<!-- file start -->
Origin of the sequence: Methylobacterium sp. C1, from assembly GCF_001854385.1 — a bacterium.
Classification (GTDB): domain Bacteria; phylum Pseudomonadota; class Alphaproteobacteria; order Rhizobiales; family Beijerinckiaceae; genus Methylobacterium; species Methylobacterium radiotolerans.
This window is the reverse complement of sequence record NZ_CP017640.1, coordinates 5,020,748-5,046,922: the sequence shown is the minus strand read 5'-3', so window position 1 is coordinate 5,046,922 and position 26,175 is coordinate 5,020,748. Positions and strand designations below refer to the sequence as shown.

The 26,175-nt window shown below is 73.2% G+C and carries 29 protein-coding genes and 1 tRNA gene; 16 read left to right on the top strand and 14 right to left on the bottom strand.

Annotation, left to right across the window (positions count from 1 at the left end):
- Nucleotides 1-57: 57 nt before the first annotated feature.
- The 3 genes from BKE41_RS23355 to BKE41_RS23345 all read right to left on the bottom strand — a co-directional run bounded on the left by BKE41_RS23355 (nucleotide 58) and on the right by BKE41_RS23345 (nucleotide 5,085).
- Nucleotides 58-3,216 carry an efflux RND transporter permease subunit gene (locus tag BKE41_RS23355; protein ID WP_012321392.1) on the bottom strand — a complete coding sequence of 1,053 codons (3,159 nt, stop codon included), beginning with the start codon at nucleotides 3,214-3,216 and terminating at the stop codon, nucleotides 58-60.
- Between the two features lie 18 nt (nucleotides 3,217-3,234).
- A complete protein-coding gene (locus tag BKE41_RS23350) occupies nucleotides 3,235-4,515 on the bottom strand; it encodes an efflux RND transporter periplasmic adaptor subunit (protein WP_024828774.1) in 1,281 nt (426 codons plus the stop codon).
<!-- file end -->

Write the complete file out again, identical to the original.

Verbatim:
Origin of the sequence: Methylobacterium sp. C1, from assembly GCF_001854385.1 — a bacterium.
Classification (GTDB): domain Bacteria; phylum Pseudomonadota; class Alphaproteobacteria; order Rhizobiales; family Beijerinckiaceae; genus Methylobacterium; species Methylobacterium radiotolerans.
This window is the reverse complement of sequence record NZ_CP017640.1, coordinates 5,020,748-5,046,922: the sequence shown is the minus strand read 5'-3', so window position 1 is coordinate 5,046,922 and position 26,175 is coordinate 5,020,748. Positions and strand designations below refer to the sequence as shown.

The 26,175-nt window shown below is 73.2% G+C and carries 29 protein-coding genes and 1 tRNA gene; 16 read left to right on the top strand and 14 right to left on the bottom strand.

Annotation, left to right across the window (positions count from 1 at the left end):
- Nucleotides 1-57: 57 nt before the first annotated feature.
- The 3 genes from BKE41_RS23355 to BKE41_RS23345 all read right to left on the bottom strand — a co-directional run bounded on the left by BKE41_RS23355 (nucleotide 58) and on the right by BKE41_RS23345 (nucleotide 5,085).
- Nucleotides 58-3,216 carry an efflux RND transporter permease subunit gene (locus tag BKE41_RS23355; protein ID WP_012321392.1) on the bottom strand — a complete coding sequence of 1,053 codons (3,159 nt, stop codon included), beginning with the start codon at nucleotides 3,214-3,216 and terminating at the stop codon, nucleotides 58-60.
- Between the two features lie 18 nt (nucleotides 3,217-3,234).
- A complete protein-coding gene (locus tag BKE41_RS23350) occupies nucleotides 3,235-4,515 on the bottom strand; it encodes an efflux RND transporter periplasmic adaptor subunit (protein WP_024828774.1) in 1,281 nt (426 codons plus the stop codon).